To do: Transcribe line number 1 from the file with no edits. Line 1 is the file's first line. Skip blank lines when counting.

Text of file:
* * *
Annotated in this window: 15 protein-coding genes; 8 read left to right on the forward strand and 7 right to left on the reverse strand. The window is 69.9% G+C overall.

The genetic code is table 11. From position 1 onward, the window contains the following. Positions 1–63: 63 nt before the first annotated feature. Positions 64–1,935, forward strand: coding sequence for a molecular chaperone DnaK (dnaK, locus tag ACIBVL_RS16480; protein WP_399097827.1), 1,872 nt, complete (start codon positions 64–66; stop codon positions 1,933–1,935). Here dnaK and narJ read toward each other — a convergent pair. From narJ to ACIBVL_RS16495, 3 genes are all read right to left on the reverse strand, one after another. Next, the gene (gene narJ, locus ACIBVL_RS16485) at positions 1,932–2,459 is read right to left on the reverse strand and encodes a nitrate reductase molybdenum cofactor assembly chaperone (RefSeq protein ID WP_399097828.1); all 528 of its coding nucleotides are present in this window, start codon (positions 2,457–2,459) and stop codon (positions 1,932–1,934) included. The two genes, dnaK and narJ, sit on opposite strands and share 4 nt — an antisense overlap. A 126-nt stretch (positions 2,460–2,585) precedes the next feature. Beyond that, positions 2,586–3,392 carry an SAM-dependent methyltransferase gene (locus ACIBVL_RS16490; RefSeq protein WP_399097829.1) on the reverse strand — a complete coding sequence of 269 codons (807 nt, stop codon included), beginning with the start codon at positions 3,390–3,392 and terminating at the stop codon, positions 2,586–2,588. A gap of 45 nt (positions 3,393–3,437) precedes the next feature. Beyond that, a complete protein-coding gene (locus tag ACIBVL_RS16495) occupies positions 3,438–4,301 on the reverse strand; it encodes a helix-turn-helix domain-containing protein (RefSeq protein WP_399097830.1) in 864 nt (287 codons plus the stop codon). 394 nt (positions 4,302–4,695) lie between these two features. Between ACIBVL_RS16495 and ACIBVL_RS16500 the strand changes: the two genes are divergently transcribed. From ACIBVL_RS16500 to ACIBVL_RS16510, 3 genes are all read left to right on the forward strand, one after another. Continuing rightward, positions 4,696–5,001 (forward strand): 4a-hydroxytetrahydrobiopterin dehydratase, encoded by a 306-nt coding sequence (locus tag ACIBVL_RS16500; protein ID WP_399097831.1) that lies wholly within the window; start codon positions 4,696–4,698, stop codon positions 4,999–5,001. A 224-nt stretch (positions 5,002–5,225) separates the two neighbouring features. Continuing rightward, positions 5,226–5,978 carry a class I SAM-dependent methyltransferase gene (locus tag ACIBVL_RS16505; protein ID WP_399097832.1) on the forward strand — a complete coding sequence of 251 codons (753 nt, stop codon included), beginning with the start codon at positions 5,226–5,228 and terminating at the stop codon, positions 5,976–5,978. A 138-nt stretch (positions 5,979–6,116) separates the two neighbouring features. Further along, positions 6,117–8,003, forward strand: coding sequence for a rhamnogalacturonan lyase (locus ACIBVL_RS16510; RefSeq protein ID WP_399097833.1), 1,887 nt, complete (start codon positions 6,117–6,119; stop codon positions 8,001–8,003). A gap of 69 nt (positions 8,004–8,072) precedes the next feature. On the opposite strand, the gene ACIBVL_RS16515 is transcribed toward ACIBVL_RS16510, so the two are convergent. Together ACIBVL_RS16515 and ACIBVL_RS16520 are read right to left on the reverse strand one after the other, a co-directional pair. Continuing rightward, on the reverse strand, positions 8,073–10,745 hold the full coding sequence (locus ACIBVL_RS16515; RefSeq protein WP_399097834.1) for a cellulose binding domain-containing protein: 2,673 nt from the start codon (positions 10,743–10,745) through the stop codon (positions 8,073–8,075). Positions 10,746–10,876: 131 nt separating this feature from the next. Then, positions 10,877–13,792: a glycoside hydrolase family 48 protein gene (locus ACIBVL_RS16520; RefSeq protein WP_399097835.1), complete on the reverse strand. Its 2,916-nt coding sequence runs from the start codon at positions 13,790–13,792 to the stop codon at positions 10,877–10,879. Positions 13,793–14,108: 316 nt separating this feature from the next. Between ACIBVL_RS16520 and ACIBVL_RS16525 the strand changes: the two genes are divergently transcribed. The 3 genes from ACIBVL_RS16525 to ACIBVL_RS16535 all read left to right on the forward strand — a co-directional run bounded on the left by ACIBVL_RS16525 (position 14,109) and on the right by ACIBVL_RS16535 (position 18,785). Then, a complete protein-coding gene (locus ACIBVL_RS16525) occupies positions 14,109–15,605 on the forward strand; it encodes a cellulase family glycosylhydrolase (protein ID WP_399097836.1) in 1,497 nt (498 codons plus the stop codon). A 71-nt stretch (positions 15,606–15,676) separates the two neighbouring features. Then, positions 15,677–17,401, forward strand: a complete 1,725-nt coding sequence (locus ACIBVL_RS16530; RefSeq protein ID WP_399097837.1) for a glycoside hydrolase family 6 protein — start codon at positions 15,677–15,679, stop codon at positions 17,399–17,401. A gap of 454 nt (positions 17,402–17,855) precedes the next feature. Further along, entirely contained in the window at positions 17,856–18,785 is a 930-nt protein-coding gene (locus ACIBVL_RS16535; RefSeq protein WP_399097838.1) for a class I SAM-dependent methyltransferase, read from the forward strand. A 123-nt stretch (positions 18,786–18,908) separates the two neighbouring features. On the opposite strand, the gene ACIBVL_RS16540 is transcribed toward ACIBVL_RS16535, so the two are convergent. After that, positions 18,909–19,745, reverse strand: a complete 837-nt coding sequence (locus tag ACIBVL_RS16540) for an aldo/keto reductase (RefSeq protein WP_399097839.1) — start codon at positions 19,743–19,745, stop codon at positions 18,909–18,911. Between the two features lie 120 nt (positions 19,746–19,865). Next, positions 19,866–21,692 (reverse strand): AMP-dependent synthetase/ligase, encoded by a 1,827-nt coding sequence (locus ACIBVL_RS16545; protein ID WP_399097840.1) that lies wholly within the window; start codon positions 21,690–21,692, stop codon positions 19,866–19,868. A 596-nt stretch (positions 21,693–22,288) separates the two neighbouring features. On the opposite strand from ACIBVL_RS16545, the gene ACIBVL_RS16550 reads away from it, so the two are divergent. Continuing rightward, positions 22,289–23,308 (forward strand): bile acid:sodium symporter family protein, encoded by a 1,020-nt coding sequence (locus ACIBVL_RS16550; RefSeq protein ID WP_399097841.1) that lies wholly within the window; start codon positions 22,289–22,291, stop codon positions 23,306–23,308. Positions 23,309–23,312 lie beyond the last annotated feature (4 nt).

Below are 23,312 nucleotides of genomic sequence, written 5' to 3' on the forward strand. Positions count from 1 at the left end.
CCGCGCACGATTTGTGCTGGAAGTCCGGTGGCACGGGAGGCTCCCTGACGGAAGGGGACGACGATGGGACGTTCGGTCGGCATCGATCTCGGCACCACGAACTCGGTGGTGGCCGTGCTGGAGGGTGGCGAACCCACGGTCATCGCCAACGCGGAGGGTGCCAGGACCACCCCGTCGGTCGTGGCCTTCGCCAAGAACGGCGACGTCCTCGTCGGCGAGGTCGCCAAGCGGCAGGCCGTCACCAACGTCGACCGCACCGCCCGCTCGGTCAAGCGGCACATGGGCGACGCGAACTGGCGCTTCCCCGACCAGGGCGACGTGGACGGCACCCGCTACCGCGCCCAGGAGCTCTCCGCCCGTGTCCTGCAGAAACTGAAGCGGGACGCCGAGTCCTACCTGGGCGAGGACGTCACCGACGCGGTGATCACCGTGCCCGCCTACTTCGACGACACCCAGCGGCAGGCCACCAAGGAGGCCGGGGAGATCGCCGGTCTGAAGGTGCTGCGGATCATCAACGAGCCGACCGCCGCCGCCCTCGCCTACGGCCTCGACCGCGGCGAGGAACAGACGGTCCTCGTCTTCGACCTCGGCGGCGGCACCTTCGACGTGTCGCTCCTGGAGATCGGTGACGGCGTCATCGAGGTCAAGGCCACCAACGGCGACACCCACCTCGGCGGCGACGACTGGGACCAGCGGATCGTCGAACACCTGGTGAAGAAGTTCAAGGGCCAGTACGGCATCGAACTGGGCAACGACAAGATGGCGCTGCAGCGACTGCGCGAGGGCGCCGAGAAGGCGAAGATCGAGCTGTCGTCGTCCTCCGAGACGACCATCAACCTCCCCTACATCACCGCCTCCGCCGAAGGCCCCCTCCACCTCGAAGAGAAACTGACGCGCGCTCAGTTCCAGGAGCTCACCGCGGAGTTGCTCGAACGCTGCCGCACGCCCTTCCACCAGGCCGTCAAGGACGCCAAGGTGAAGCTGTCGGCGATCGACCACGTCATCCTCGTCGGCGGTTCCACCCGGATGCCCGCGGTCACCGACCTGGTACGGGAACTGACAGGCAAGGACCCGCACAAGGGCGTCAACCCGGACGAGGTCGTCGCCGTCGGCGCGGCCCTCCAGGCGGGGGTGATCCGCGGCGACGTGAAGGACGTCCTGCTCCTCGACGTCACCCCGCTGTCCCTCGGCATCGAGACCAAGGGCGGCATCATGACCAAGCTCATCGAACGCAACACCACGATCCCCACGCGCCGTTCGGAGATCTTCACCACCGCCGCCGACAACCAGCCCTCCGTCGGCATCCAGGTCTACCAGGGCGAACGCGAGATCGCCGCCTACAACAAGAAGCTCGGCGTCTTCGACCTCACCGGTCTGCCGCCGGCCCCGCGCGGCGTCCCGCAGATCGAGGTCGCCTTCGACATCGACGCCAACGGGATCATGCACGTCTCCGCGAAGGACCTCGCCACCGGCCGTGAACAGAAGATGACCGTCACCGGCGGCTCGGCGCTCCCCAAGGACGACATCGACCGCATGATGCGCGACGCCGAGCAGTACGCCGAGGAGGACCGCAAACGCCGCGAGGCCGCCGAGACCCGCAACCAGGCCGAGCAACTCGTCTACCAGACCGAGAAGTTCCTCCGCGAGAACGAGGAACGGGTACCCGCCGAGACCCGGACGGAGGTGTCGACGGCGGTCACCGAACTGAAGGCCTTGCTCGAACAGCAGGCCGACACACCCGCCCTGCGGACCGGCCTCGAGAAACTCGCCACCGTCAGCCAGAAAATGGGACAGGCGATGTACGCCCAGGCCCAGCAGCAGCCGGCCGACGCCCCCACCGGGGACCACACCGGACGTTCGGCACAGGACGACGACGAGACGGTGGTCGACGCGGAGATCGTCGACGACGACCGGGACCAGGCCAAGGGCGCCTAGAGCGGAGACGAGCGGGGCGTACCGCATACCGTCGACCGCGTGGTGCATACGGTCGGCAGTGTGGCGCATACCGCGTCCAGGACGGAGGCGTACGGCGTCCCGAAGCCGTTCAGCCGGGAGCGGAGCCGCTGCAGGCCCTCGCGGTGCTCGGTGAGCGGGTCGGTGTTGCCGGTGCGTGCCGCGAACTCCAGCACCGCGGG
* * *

Annotated in this window: 15 protein-coding genes; 8 read left to right on the forward strand and 7 right to left on the reverse strand. The window is 69.9% G+C overall.